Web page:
It doesn’t have a pretty name at all: CGSB-72.34-2005. “Hi, my name’s CGSB-72.34-2005. Wanna have a drink?” Not so much.
But don’t let the gawky handle fool you. CGSB-72.34-2005 is hugely important. It’s the document from the Canadian Government’s Canadian General Standards Board (i.e. the CGSB) titled Electronic Records as Documentary Evidence, and the standards it sets out apply to everyone. Public sector, private sector. For profit, not for profit. People, corporations.
What the CGSB-72.34-20051 standards do is, according to its Forward (page vii):
“[specify] principles and procedures for creating all forms of electronic records (text, data bases, e-mail systems, bar code, cartographic, audio, pictorial, multimedia, etc.) to enhance their admissibility as evidence in legal proceedings.”
One of e-Discovery’s finest minds, Martin Felsky, summarizes the key provisions of CGSB 72/34-2005^1 in this way:
- Use reliable data sources
- Use reliable software
- Track system changes
- Validate data entry procedures
- Make record soon after event
- Rely on your own records
- Make the record routinely
- Implement Records Information Management industry standards [e.g. ISO 15489]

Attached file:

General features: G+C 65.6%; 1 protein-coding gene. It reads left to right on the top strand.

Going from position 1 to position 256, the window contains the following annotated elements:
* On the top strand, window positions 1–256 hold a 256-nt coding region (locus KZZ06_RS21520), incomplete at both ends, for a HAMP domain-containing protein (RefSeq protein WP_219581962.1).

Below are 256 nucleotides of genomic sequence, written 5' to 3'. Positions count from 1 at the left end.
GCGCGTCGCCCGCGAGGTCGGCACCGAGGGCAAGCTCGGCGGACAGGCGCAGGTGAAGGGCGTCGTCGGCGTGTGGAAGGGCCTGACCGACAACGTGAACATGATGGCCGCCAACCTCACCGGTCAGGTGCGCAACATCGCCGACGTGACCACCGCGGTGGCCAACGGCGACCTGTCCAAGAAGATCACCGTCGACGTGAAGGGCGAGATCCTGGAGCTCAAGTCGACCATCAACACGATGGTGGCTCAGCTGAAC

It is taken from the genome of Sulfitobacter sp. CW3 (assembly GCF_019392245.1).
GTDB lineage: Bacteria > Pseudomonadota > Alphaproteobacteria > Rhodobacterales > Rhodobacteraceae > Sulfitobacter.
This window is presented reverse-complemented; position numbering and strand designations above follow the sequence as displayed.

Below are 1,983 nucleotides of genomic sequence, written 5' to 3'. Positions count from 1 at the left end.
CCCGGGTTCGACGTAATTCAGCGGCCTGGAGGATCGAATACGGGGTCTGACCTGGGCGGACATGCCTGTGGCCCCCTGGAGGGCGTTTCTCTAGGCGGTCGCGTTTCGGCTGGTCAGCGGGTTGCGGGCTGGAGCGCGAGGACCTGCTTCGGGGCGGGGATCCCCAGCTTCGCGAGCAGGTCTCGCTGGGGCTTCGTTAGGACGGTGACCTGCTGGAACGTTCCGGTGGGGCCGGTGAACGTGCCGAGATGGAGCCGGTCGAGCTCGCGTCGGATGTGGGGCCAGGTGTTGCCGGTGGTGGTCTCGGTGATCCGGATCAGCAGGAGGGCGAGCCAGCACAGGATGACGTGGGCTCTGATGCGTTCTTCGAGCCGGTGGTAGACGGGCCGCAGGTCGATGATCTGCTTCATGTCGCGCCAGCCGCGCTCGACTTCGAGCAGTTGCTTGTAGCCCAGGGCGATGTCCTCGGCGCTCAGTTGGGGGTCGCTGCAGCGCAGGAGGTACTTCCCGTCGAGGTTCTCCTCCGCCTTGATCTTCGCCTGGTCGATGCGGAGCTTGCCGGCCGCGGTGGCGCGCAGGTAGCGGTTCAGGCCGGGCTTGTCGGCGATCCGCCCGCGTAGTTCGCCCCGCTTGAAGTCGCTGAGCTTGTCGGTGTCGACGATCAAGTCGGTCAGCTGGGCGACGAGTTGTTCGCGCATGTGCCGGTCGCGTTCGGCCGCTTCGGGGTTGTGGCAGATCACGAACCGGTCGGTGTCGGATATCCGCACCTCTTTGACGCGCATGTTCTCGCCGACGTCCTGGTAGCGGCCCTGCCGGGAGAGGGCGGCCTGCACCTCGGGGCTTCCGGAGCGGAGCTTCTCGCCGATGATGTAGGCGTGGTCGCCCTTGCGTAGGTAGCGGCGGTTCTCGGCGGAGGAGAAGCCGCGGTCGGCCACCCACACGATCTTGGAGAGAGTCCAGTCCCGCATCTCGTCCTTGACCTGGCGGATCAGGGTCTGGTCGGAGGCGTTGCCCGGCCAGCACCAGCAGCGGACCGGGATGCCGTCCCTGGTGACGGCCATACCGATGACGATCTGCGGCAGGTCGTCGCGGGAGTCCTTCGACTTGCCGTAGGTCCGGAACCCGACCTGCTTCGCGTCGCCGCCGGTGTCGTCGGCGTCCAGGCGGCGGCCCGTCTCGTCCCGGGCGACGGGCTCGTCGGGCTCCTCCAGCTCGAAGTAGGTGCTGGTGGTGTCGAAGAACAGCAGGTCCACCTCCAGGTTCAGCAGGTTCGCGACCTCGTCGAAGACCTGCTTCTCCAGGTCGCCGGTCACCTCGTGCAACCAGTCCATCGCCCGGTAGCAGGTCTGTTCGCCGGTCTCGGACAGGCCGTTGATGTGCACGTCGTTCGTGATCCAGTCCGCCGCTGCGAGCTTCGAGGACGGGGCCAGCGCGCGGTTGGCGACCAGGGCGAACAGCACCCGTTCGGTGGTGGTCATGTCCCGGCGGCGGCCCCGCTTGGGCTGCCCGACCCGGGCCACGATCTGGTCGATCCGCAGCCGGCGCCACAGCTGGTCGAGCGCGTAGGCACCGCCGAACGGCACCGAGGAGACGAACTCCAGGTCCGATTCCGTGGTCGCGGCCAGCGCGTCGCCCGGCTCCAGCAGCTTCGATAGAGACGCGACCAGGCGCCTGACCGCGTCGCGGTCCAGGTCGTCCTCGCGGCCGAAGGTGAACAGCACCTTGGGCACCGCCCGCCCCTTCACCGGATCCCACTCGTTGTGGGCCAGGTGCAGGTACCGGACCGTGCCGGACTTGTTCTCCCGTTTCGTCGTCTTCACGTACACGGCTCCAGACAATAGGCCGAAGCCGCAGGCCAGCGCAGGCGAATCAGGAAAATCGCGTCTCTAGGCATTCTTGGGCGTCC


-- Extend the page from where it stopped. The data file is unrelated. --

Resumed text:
- Run a secure system [e.g. ISO 27002]
- Protect privileged and private information
Since everything - documents, voicemails, photos, accounting systems, communications - is digital nowadays, these standards apply to pretty much everything every organization does. And if there is litigation, any evidence that does not comply with these standards could be open to attack.
Any and every organization is exposed to litigation. They will need, at some point, to produce evidence from their internal systems. It seems to me obvious that they all need to be aware of, and comply with, CGSB 72.34-2005.
Yet, the number of people I meet who are not aware of the standards is starling. Lawyers, IT professionals, CTOs, security experts - mention CGSB 72.34-2005 to many (not all) of them, and you are met with the blank stare of Huh?. Without a doubt, CGSB 72.34-2005 is electronic evidence’s best kept secret.
You may not want to have a drink with CGSB-72.34-2005, but every lawyer and business owner should spend time with it.
Martin Felsky, Ph.D., J.D. Evidence 101 and What CGSB Compliance Really Means, 2012, http://www.felsky.com/uploads/8/1/3/8/8138148/evidence101andwhatcgsbcompliancereally_means.pdf. See also Ken Chasse, The Dependence of Electronic Discovery and Admissibility Upon Electronic Records Management, 2013